Taiwan scrambled jets and navy ships on Wednesday as a group of Chinese warships led by China’s sole aircraft carrier sailed north through the Taiwan Strait, the latest sign of heightened tensions between Beijing and the self-ruled Taiwan. The Soviet-built Liaoning aircraft carrier, returning from exercises in the South China Sea, was not trespassing in Taiwan’s territorial waters but entered its air defence identification zone (ADIZ) in the southwest, Taiwan’s defence ministry said. As a result Taiwan scrambled jets and navy ships to “surveil and control” the passage of the Chinese ships through the narrow body of water separating Taiwan and China.
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“We have full grasp of its movements,” Taiwan defence ministry spokesman Chen Chung-chi said. Taiwanese military aircraft and ships have been deployed to follow the carrier group, which is sailing up the west side of the median line of the strait, he said. China has said the Liaoning aircraft carrier was on drills to test weapons and equipment in the disputed South China Sea and its movements comply with international law.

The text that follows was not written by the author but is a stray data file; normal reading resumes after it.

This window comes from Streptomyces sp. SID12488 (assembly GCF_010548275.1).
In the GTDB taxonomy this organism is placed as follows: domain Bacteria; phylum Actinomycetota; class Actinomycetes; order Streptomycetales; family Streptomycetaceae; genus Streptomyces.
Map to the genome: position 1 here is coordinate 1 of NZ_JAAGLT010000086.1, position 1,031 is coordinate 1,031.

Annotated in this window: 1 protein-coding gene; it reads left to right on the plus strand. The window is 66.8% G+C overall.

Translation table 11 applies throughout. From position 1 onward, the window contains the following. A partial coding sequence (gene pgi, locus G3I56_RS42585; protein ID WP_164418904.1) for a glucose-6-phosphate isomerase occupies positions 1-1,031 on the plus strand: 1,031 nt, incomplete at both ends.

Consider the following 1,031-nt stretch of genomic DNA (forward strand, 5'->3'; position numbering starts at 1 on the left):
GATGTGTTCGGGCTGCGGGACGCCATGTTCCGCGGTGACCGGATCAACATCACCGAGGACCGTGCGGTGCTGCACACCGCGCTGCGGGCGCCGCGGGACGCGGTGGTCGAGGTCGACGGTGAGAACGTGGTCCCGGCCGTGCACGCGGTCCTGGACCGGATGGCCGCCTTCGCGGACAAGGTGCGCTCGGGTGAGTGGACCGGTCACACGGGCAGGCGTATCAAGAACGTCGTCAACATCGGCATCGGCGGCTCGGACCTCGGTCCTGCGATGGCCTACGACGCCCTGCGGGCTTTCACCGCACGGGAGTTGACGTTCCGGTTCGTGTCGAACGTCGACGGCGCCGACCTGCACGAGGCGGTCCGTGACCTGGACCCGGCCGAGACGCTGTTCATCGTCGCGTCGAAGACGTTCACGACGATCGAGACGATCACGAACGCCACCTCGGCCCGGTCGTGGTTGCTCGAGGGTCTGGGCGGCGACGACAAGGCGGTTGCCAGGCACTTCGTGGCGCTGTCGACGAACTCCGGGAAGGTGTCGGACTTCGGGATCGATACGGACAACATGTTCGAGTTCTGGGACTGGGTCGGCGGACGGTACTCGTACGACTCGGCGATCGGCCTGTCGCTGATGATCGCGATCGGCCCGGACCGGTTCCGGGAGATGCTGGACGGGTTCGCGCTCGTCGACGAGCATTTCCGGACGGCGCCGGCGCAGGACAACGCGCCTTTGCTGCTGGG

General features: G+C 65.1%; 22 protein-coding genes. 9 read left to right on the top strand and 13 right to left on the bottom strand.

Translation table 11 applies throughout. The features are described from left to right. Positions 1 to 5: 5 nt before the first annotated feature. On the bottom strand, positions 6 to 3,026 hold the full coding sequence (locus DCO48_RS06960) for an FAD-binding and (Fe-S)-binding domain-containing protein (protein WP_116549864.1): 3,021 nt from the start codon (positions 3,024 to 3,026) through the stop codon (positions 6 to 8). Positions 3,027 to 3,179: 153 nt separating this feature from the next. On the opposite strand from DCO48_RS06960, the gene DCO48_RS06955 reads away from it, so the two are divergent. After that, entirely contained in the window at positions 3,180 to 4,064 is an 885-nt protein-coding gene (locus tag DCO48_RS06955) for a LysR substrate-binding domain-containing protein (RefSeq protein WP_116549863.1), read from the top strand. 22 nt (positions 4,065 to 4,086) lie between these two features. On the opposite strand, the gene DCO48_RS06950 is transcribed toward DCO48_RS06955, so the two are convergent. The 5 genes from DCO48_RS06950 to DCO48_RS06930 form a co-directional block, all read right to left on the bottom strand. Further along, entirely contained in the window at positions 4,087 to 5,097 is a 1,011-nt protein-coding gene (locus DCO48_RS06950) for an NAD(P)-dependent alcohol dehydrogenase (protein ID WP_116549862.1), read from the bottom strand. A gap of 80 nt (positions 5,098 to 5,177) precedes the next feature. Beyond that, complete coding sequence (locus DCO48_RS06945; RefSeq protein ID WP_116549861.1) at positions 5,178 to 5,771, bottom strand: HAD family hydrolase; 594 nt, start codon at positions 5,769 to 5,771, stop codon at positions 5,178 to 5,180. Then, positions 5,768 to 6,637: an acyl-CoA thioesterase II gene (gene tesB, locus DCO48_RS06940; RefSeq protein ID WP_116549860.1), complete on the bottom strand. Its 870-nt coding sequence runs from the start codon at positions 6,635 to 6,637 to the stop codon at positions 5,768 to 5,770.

The latest Chinese naval exercises have unnerved Beijing’s neighbours, especially Taiwan which Beijing claims as its own, given long-running territorial disputes in the South China Sea. China claims most of the energy-rich waters of the South China Sea, through which about $5 trillion in ship-borne trade passes every year. Neighbours Brunei, Malaysia, the Philippines, Taiwan and Vietnam also have claims.
China distrusts Taiwan President Tsai Ing-wen and has stepped up pressure on her following a protocol-breaking, congratulatory telephone call between her and US President-elect Donald Trump last month. Beijing suspects Tsai wants to push for the island’s formal independence, a red line for the mainland, which has never renounced the use of force to bring what it deems a renegade province under its control. Tsai says she wants to maintain peace with China.